LITTLE VICTORY: Lowry Grove mobile home park residents can stay, for now

Residents of Lowry Grove RV Park marched outside St.Anthony City Hall Thursday trying to stop sale and development of their neighborhood.

- Residents of a mobile home park in St. Anthony have bought themselves more time in the fight to stay in their homes.

The St. Anthony City Council decided to continue a public hearing at a later, unspecified date. The decision was the result of uncertainty over the project, as the case goes to court.

It’s the latest in a fight that has pit residents of the Lowry Grove RV Park against the previous and current owners.

In April, residents of the mobile home park were notified of plans to close the park and sell it to a real estate developer.

“I like living in this house,” said Leticia Morales who like many of the residents, lives in a mobile home likely too old to be moved. “[If I go] to another place, the rent is too high.”

The new owners, The Village, LLC, say residents have until March to either move their mobile home to a different park, or move out and leave the home to be demolished.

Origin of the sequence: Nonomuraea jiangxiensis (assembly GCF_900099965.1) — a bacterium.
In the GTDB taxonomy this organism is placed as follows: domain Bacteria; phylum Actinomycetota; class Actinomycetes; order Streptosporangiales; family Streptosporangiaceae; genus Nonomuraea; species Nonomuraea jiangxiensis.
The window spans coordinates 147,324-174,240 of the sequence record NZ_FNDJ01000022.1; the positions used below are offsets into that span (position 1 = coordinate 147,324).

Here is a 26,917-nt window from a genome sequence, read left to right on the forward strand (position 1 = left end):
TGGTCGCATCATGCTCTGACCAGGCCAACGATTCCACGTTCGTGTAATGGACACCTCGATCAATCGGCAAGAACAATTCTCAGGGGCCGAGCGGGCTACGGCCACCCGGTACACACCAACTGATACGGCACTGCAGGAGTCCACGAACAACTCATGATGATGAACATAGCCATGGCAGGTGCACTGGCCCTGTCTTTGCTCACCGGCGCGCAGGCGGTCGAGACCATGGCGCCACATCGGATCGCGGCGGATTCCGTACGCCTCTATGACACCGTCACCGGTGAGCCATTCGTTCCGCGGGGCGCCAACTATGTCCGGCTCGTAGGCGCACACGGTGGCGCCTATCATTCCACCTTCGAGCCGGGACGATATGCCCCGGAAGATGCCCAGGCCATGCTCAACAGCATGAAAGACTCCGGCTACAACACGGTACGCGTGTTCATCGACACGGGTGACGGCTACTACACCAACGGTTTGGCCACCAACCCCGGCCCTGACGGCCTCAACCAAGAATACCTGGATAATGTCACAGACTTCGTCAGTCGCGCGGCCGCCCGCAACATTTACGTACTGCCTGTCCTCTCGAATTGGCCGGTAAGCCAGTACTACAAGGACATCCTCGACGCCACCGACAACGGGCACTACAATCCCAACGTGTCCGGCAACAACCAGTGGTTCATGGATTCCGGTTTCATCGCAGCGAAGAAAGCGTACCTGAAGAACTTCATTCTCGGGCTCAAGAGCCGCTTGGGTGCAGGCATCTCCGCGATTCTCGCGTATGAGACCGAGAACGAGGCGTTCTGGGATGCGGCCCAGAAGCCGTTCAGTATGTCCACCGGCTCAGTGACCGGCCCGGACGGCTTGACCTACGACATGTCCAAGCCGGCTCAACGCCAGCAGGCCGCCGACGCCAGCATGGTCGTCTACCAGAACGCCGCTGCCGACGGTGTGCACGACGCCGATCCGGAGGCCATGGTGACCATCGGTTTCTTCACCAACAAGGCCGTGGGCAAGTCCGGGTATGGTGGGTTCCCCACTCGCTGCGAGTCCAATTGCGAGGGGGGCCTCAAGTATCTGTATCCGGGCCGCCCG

“I sympathize with them, this is not easy. I’ve said from the very beginning it was going to be hard,” said Traci Tomas with The Village, LLC. “But we are working with them, and compensation is available.”

Opponents teamed up with Aeon, a non-profit owner and developer of low income homes, to put an offer for the park.

According to state statute, mobile home park residents get first right of refusal to purchase a park if it is slated to close.

Despite matching the offer by Tomas and her team, the previous owner sold to The Village, LLC anyway, prompting a lawsuit.

“The lawsuit is baseless and I think we’ll prevail,” said Tomas who claims Aeon needed 51 percent of residents to support the purchase and they didn’t get it. “They didn’t have the majority, period. Therefore the purchase offer they submitted could not be submitted.”

Alan Arthur, CEO of Aeon says that simply is not true.

Arthur and other opponents were pleased with the decision by the city council Thursday, as they say it means they don’t have to vacate anytime soon.

“I believe in justice,” said Antonia Alvarez who has spear headed the fight to keep the mobile home park open. “I believe we will get to stay.”


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